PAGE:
Materials and methods

In an observational non-randomized study, we prospectively evaluated a cohort of 26 adult patients indicated for an ATG conditioning regimen prior to hematopoietic stem cell transplantation. The patients were treated at the Institute of Hematology and Blood Transfusion in Prague, Czech Republic. The study was approved by the institutional review board. The purpose and procedures of the study were explained to participants, and written informed consent was obtained.


The conditioning regimen was selected according to the underlying disease. The ATG dose was selected according to donor-patient matching. A test dose of ATG (20 mg) was given after the baseline (BL) samples were obtained on day 0. Afterwards, ATG was administered once daily at a dose of 20 mg/kg during 6-hour infusion, and in those patients who were indicated for a total dose of 40 mg/kg, 20 mg/kg was administered the next day. Typically, there were two or three doses before transplantation.

Blood samples were drawn under aseptic conditions from a central venous catheter daily until transplantation. Heparinized plasma was used for PCT, CRP, and renal and liver function tests. PCT was measured by enzyme-linked fluorescence immunoabsorbent assay (VIDAS BRAHMS PCT; bioMérieux, Marcy l'Etoile, France). CRP was measured by turbidimetry (Modular SWA; Roche, Basel, Switzerland). WBC count was analyzed from K3 EDTA (ethylenediaminetetraacetic acid) samples by a blood count analyzer (Advia 120; Bayer, Leverkusen, Germany). Turbidimetry (Modular SWA) was also used for analyses of alanin amino-transferase (ALT), gamma-glutamyl transferase (GGT), and bilirubin to assess liver function and of urea, creatinine, and glomerular filtration rate (GFR) to assess renal function.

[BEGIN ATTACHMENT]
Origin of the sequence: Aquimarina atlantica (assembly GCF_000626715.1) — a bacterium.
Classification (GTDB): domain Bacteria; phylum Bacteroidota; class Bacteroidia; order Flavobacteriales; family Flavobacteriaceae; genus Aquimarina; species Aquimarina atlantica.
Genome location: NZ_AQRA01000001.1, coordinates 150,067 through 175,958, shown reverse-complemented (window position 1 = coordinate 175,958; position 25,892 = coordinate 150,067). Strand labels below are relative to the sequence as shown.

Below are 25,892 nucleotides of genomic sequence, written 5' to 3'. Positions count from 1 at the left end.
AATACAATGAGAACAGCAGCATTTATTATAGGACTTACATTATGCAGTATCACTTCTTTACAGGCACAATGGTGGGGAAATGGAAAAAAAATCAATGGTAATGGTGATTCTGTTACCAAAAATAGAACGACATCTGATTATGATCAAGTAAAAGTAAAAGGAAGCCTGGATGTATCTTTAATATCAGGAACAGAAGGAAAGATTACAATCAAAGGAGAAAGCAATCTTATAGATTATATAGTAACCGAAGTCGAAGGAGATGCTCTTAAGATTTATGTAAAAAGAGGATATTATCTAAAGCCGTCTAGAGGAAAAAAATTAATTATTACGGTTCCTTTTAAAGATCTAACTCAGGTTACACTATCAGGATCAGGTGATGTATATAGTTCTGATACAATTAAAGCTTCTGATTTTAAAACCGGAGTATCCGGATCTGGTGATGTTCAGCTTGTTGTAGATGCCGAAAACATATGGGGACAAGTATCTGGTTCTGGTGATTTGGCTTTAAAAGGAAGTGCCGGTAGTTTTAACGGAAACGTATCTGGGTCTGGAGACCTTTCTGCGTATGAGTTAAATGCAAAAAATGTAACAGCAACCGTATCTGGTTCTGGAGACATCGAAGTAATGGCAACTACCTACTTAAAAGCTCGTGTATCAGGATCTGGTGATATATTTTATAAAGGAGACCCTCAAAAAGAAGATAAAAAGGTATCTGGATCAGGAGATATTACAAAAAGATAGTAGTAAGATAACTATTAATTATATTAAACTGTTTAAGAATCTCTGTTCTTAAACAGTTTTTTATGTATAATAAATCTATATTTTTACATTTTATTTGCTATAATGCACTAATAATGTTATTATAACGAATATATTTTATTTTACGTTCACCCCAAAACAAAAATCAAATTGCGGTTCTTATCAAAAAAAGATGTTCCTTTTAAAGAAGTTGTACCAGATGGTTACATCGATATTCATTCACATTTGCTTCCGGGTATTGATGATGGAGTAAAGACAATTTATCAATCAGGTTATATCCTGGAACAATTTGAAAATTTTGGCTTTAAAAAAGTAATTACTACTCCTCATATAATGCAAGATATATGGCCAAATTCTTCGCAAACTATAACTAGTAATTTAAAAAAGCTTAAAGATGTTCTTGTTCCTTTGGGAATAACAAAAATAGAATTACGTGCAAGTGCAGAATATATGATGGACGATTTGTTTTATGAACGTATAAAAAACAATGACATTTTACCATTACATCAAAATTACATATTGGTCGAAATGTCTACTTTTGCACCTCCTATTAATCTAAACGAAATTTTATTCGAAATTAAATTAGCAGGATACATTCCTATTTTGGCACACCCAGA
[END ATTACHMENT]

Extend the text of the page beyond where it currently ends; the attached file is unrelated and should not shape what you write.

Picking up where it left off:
Pharyngeal, nose, and rectal swabs and urine samples were obtained prior to the initiation of treatment and twice weekly afterwards. Same samples plus blood cultures were obtained from all lumens of the central venous catheters and a peripheral vein when body temperature (measured in the axilla) increased above 37.5°C. Blood cultures were cultivated for both aerobic and anaerobic bacteria and for fungi (bacT/ALERT; bioMérieux).

Statistical analysis